What is a Process Infographic?
A process infographic simplifies and describes the steps of a process mainly in visual terms. In general, it illustrates what happens in each stage or phase with an intuitive layout that the viewer can follow from twitch to finish.
A well-designed it makes you want to share more nearby and saves time for you and your audience.
You are likely to come across process infographics in your daily life quite regularly. Imagine how (more) complicated it would be to build your new Ikea desk if the instructions weren’t mean only words and not pictures. Pretty intimidating, huh?
Process infographics allow us to imagine how a process works faster and more clearly. It makes excellent training and education tools, but also a smart marketing strategy.
That is to say, the IT project scope is the part of project planning that involves determining and documenting a list of clear project goals, deliverables, tasks, costs, and deadlines. Note that a project’s scope statement shouldn’t be confused with its charter; a project’s charter documents that it exists.
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Examples of Process Infographic
Now is an example of it that explains mechanical recycling:
For specifics, Marketers, especially those of us trying to market products or services that need a bit of explanation, process infographics are beneficial in connecting with potential prospects and communicating your business’s value.
Explaining how your company’s offerings can add value to customers with visuals can make your marketing materials more unforgettable and impactful than just using one copy.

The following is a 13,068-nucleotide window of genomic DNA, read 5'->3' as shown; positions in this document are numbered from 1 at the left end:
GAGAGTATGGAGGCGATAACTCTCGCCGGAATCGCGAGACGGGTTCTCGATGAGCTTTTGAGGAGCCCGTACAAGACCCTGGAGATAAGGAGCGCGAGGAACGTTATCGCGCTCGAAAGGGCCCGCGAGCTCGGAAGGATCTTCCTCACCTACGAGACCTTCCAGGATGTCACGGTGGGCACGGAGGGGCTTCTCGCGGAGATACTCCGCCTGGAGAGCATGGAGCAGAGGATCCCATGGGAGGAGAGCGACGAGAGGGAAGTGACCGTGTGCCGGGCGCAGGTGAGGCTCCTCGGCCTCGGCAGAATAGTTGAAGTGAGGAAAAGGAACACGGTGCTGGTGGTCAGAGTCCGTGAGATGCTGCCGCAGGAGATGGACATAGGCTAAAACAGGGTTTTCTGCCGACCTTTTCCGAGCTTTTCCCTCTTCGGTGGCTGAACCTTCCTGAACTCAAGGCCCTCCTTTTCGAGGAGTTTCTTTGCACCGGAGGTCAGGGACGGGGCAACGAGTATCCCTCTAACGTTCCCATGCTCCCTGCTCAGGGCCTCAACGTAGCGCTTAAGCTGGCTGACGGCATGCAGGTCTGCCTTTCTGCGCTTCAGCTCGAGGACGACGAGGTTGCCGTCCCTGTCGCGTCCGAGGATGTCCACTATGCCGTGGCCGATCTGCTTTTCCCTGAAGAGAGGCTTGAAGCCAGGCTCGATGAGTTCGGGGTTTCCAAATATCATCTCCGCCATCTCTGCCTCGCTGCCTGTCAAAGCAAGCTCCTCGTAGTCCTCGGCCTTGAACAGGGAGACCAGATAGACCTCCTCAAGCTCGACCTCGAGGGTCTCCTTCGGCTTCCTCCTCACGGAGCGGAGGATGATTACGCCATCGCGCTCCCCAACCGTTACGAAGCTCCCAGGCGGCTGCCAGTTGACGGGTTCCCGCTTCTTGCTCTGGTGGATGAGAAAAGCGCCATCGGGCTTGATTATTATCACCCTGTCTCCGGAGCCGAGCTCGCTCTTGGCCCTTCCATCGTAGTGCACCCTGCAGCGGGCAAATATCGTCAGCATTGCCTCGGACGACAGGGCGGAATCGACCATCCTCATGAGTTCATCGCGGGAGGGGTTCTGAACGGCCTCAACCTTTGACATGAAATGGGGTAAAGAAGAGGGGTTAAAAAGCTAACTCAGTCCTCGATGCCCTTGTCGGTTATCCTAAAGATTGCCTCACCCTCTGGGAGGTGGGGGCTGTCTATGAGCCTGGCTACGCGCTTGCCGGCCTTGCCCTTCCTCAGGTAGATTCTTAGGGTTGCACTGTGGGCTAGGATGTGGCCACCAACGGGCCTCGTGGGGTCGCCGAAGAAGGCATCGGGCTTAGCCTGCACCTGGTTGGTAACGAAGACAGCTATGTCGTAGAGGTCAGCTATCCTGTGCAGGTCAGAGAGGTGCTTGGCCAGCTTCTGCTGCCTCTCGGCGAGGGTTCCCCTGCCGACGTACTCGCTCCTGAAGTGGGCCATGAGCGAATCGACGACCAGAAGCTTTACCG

Where to Find Process Infographic Templates?
If you want to make your process infographic with a template, here are some offers for all budgets.
- Venngage offers a wide variety of process-specific infographic templates for different reasons.
- If you are looking to connect your process to a finished design and go, you will probably find what you want on Venngage.
- Monthly and yearly subscriptions are obtainable, giving you full access to your template library and creating and uploading your process infographics.
- Canva offers ready-to-use infographic process templates ideal for fun activities, recipes, and a few other life hacks.
- You can also create an outright infographic process template on the site if you can’t find the one that matches your project. Canva offers a free and paid version according to your needs.
- Visme’s process-specific template library includes a wide variety of different options, including flowchart-style process templates that other infographic creation sites do.
- Visme is a smart home to twitch your hunt for the perfect model if you are looking to translate a chiefly complex process into visual aid.
- You can create an account for free or access the entire library as a premium member.
- We’d be remiss if we didn’t mention that it offers free infographic templates, including several process-specific templates that are easy to customize.
- All of our templates are free and PowerPoint compatible, so you don’t need to download any new programs or applications to use them.
- DesignCap is a connected graphic design tool with an organized selection of process infographic templates to customize your needs.
- Although your choice is technically smaller than other template tools, In this listing, each template was created by a professional designer.